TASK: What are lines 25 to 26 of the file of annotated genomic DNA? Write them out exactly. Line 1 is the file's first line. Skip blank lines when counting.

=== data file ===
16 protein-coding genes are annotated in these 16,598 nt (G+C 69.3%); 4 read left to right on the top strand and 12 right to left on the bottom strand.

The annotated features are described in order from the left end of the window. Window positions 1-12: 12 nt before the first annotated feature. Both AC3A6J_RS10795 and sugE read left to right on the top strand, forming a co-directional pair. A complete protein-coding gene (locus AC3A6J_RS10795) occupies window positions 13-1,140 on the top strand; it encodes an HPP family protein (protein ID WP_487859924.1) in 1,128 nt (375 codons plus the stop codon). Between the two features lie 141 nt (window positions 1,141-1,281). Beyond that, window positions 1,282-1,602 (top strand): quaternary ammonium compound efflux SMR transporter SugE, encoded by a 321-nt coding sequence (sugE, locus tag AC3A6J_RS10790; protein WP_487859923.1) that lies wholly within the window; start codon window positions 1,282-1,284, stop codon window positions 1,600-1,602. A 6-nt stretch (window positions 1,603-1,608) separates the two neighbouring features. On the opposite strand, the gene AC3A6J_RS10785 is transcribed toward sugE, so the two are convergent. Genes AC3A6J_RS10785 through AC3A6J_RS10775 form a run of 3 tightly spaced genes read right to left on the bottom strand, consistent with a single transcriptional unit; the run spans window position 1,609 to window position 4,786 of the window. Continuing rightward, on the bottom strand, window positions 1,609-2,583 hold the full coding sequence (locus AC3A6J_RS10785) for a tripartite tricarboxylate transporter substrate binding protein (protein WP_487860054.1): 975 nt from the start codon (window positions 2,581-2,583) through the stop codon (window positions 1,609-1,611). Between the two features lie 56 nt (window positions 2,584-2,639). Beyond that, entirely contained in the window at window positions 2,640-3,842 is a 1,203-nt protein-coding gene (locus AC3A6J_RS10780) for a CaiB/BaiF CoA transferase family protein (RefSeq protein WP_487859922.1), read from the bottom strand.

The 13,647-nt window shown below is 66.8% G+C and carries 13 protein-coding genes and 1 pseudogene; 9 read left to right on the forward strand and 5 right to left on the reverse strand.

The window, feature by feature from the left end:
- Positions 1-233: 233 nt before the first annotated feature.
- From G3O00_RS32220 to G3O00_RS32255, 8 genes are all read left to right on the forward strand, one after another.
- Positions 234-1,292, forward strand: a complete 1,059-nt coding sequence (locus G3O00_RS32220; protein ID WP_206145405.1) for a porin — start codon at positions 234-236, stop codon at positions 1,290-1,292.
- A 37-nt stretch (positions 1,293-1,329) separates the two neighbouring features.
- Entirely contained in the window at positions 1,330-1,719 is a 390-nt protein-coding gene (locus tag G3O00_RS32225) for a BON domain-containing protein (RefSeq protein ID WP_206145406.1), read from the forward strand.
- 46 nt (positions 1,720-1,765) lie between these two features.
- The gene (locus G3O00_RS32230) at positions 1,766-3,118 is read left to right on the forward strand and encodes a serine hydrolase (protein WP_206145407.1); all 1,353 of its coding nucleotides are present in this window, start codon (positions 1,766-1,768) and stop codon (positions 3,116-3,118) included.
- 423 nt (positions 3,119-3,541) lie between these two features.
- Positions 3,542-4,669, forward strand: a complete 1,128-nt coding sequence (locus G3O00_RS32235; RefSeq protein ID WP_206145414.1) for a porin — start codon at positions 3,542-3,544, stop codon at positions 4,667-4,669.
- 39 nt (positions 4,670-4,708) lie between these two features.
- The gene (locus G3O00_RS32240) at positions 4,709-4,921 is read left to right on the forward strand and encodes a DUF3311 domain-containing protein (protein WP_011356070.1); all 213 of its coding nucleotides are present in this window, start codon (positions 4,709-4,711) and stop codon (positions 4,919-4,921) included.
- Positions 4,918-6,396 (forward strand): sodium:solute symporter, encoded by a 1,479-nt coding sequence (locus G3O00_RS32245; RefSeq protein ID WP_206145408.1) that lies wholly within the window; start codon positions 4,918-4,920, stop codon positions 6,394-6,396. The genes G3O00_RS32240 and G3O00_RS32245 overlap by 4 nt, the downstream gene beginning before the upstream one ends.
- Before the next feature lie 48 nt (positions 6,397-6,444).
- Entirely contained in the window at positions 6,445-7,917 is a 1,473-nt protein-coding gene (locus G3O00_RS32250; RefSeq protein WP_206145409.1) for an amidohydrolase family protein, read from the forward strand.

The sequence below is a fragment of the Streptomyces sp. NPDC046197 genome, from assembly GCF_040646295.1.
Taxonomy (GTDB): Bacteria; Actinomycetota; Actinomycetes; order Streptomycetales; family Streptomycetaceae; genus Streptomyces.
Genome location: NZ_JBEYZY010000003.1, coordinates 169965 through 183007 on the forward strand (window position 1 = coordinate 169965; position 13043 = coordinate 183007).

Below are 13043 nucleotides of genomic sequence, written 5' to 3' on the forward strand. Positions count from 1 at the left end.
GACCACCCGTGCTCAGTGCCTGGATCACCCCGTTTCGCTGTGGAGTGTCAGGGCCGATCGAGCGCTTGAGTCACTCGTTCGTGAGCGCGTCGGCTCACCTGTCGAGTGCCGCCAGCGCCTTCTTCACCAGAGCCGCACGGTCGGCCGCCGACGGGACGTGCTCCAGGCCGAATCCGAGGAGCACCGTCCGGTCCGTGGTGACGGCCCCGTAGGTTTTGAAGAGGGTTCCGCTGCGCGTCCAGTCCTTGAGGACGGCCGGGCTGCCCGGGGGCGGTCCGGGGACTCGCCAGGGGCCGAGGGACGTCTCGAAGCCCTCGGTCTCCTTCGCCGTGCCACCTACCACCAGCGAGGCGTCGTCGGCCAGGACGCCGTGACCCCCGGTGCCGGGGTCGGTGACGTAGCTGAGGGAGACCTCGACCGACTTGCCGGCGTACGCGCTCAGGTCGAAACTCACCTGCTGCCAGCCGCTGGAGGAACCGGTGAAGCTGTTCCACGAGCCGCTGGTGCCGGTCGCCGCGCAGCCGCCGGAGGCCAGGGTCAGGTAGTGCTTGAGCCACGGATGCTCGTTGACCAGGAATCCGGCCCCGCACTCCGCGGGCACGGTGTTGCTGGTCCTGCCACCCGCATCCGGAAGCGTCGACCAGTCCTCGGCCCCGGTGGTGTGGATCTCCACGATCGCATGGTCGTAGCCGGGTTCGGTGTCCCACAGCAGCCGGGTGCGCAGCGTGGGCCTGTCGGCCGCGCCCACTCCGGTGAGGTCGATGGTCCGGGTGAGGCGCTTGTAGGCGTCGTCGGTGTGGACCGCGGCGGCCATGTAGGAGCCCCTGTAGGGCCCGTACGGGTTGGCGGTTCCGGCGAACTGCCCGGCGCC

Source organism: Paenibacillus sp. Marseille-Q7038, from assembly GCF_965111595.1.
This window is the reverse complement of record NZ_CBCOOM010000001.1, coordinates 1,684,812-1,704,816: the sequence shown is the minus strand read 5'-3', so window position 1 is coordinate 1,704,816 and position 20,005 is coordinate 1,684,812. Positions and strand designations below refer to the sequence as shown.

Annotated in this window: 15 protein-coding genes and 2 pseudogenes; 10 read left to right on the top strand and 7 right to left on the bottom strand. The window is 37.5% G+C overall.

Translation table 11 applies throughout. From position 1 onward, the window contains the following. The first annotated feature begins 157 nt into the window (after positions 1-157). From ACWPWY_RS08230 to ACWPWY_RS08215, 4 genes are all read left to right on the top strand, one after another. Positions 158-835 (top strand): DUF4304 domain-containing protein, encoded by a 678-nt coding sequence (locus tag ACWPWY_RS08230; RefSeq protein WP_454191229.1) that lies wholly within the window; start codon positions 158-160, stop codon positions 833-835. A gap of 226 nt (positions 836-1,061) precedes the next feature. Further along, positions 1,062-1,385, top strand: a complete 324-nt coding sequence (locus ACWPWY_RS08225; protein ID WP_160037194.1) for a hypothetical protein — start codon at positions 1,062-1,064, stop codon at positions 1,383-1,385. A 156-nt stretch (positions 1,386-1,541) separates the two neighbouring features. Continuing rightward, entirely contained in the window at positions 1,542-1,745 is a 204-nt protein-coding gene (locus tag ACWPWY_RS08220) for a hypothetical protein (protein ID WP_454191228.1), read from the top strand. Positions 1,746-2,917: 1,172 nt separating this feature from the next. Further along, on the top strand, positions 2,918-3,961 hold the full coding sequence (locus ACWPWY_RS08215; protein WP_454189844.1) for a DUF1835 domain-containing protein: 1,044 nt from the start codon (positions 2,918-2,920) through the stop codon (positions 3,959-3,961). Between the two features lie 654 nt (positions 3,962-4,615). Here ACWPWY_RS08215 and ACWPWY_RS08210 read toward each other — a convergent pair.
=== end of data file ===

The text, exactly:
This window is the reverse complement of record NZ_CBCOOM010000001.1, coordinates 1,684,812-1,704,816: the sequence shown is the minus strand read 5'-3', so window position 1 is coordinate 1,704,816 and position 20,005 is coordinate 1,684,812. Positions and strand designations below refer to the sequence as shown.

Annotated in this window: 15 protein-coding genes and 2 pseudogenes; 10 read left to right on the top strand and 7 right to left on the bottom strand. The window is 37.5% G+C overall.